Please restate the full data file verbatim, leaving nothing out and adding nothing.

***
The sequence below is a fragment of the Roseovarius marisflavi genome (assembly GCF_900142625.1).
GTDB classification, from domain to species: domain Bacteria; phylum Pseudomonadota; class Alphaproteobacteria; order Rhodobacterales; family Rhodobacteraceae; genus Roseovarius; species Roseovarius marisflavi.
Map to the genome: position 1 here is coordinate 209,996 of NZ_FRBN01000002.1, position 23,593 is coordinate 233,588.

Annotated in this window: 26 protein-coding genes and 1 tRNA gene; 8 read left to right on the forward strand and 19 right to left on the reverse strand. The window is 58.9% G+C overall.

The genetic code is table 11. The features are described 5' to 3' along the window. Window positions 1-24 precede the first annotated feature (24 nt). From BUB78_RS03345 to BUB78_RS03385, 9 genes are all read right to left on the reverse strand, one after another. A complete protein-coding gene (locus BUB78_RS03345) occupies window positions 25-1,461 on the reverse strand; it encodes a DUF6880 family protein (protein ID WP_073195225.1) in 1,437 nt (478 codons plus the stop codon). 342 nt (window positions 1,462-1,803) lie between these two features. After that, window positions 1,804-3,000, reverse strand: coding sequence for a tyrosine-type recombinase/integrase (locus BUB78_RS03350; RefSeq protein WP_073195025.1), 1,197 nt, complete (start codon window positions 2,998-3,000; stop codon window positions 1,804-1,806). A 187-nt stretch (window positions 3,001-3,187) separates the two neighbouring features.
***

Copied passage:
The sequence below is a fragment of the Roseovarius marisflavi genome (assembly GCF_900142625.1).
GTDB classification, from domain to species: domain Bacteria; phylum Pseudomonadota; class Alphaproteobacteria; order Rhodobacterales; family Rhodobacteraceae; genus Roseovarius; species Roseovarius marisflavi.
Map to the genome: position 1 here is coordinate 209,996 of NZ_FRBN01000002.1, position 23,593 is coordinate 233,588.

Annotated in this window: 26 protein-coding genes and 1 tRNA gene; 8 read left to right on the forward strand and 19 right to left on the reverse strand. The window is 58.9% G+C overall.

The genetic code is table 11. The features are described 5' to 3' along the window. Window positions 1-24 precede the first annotated feature (24 nt). From BUB78_RS03345 to BUB78_RS03385, 9 genes are all read right to left on the reverse strand, one after another. A complete protein-coding gene (locus BUB78_RS03345) occupies window positions 25-1,461 on the reverse strand; it encodes a DUF6880 family protein (protein ID WP_073195225.1) in 1,437 nt (478 codons plus the stop codon). 342 nt (window positions 1,462-1,803) lie between these two features. After that, window positions 1,804-3,000, reverse strand: coding sequence for a tyrosine-type recombinase/integrase (locus BUB78_RS03350; RefSeq protein WP_073195025.1), 1,197 nt, complete (start codon window positions 2,998-3,000; stop codon window positions 1,804-1,806). A 187-nt stretch (window positions 3,001-3,187) separates the two neighbouring features.